'Save our red phone boxes' - plea

TAKE the telephones but leave the boxes - that's the plea from a number of parishes who face losing their iconic red phone boxes.

Craig Robinson

TAKE the telephones but leave the boxes - that's the plea from a number of parishes who face losing their iconic red phone boxes.

British Telecom wants to axe 42 payphones in the St Edmundsbury area. The firm claims the kiosks are rarely used and uneconomic.

But the iconic boxes are regarded as essential features in some villages and residents are now desperately trying to get their kiosks listed in order to protect them from BT's axe.

Across Suffolk, BT is looking at closing 234 of the 862 phone boxes in the county because they say the number of calls made from payphones has halved in the last three years.

The red box in Wixoe, near Sudbury, was used only once in the past year and is one of those earmarked for removal by BT.

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David Smith, secretary of Wixoe Parish Meeting, said the village had no problem with BT walking off with the telephone and its cables as long as it left the box where it was.

Mr Smith said: “We realise it is going to go as a public telephone. We just don't want the box to go - it is a landmark, part of the village.

“It is red and important to the village. We as a parish meeting are quite prepared to take on the looking after of it. We don't want to lose it. It has stood on the corner of our village for 50 years and we have put in a formal request to keep the box.”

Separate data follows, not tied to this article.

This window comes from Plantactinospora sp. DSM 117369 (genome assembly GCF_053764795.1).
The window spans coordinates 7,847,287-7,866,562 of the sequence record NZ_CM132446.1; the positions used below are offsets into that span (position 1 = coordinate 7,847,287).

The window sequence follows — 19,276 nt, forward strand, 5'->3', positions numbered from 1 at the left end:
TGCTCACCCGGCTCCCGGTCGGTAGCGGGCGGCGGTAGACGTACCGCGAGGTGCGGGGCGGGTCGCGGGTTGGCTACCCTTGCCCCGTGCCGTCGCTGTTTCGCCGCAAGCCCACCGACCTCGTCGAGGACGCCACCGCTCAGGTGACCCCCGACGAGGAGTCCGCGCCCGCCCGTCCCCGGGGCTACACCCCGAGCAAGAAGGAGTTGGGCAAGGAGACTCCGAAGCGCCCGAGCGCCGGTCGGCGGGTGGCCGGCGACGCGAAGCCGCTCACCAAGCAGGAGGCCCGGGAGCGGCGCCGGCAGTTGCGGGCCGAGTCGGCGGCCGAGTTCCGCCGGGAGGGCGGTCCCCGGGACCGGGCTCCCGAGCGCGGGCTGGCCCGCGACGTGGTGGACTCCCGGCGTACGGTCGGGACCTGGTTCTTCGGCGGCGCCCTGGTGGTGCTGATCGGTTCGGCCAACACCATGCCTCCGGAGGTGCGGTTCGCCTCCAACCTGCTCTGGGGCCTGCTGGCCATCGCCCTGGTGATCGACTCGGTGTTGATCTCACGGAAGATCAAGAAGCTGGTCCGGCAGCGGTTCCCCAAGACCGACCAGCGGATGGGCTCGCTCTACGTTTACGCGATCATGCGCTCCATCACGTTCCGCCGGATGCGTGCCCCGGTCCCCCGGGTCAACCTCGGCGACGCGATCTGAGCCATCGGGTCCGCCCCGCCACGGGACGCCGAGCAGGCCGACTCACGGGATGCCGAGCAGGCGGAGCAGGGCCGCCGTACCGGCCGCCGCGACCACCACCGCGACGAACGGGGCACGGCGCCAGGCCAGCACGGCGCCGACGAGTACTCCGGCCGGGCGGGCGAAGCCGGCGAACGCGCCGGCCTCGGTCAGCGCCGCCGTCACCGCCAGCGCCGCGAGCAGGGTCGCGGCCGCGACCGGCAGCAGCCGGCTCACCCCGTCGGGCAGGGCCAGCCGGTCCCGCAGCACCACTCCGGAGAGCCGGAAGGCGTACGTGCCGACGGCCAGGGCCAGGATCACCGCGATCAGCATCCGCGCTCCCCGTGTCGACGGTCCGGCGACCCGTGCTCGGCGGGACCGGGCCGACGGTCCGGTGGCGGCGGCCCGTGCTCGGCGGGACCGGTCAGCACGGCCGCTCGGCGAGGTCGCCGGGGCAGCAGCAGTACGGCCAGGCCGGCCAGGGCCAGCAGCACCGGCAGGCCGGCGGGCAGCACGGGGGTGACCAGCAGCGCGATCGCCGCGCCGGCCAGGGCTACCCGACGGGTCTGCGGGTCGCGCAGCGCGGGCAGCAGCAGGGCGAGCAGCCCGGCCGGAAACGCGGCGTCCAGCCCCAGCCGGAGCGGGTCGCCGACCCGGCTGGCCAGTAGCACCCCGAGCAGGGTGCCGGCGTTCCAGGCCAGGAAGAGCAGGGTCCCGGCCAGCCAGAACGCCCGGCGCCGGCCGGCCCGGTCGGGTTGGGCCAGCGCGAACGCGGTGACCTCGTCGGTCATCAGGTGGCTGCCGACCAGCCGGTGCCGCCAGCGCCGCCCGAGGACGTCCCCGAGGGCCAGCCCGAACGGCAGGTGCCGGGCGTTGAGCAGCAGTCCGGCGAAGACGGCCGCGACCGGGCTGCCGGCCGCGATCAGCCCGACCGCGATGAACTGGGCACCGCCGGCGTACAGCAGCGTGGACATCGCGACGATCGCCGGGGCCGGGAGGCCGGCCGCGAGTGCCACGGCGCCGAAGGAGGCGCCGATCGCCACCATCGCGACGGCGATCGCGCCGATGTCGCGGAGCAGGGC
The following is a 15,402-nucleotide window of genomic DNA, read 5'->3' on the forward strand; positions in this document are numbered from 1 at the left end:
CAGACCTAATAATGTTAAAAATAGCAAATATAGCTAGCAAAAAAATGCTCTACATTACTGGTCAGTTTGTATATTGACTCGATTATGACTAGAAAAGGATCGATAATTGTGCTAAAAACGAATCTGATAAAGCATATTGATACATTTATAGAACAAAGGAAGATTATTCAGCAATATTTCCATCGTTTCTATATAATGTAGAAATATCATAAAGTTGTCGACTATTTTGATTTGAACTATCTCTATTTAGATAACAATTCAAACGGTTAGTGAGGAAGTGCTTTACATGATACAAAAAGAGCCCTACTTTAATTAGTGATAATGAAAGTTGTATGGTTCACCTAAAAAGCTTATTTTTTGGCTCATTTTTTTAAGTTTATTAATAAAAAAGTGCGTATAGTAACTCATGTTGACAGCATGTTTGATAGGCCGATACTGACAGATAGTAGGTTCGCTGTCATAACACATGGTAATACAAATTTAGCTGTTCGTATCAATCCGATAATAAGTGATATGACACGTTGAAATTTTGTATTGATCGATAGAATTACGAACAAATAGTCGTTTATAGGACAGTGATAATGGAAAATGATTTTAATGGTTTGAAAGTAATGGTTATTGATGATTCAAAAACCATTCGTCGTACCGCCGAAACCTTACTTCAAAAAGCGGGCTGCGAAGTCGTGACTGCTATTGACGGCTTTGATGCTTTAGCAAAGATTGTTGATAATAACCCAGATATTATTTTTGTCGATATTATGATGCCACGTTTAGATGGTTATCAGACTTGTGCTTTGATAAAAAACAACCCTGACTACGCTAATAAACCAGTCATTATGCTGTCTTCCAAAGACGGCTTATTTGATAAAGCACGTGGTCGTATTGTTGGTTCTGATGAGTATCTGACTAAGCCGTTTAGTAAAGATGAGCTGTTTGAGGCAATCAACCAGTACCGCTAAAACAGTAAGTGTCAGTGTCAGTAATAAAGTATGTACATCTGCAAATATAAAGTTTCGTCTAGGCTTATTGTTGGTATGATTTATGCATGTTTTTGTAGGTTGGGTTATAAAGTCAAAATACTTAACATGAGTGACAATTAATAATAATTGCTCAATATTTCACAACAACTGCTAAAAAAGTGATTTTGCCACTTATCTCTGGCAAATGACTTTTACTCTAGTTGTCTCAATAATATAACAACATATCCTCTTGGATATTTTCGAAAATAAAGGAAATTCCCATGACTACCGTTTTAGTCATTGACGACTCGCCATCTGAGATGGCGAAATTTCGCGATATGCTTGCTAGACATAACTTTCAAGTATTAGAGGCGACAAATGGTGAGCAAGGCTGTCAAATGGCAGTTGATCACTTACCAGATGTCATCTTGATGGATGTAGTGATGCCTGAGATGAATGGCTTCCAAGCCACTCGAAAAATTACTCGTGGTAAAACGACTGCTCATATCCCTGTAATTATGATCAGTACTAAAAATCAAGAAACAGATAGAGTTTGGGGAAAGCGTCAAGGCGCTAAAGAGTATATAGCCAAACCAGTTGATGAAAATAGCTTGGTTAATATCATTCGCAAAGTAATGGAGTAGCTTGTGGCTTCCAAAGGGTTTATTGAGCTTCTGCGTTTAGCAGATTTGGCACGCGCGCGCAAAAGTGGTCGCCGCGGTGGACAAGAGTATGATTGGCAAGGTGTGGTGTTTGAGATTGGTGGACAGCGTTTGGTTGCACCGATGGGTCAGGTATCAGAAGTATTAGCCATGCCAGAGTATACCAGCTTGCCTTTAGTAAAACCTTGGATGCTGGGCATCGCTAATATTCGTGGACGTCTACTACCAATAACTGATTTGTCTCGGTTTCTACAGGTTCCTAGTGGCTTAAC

The telephone kiosk in Depden, near Bury St Edmunds, also faces the axe. It has been used 53 times in the last year.

But residents living in the area want to save it and fear having to think up new landmarks for when they give friends directions around the village.

The parish council is expected to submit a formal request for the box to be given listed status.

Fred Gooch, a parish councillor who lives close to the red telephone kiosk in Depden, said: “It was put up there when I was a boy which was about 70 years ago.

“We don't want to see it go. We like to see it and we use it when we give people directions to places in the village.”

Other parishes expected to attempt to get their boxes listed include Thelnetham and Cowlinge while others plan to fight BT's proposals claiming although the boxes are not often used they are important assets in dealing with emergencies.

A BT spokesman said: “The process and criteria for listing kiosks is managed by English Heritage and we of course abide by their guidelines and decisions.

“There are currently just under 2,800 listed kiosks and these do not appear in the current set of consultations being undertaken”

Decisions on the future of St Edmundsbury's telephone boxes will be made by St Edmundsbury Borough Council, which will forward its verdict to BT.

In a report to the council's overview and scrutiny committee, scrutiny manager Adriana Stapleton said: “Whilst the visual importance of the phone boxes in their setting is not a recommended consideration, there is an argument that in some villages the traditional red phone boxes make an important contribution to the character of the location.”

The red telephone box was first designed by Sir Giles Gilbert Scott.

The first telephone kiosk - named the K1 - was unveiled in 1920 and was made of concrete.

The red box came about in 1924 in the wake of a competition for a box acceptable to the London metropolitan boroughs.

By 1980 there were more than 70,000 red telephone boxes in existence.

The only place in the UK not under the Post Office monopoly was Hull. Its telephone kiosks were cream-coloured and did not bear the Royal crown.

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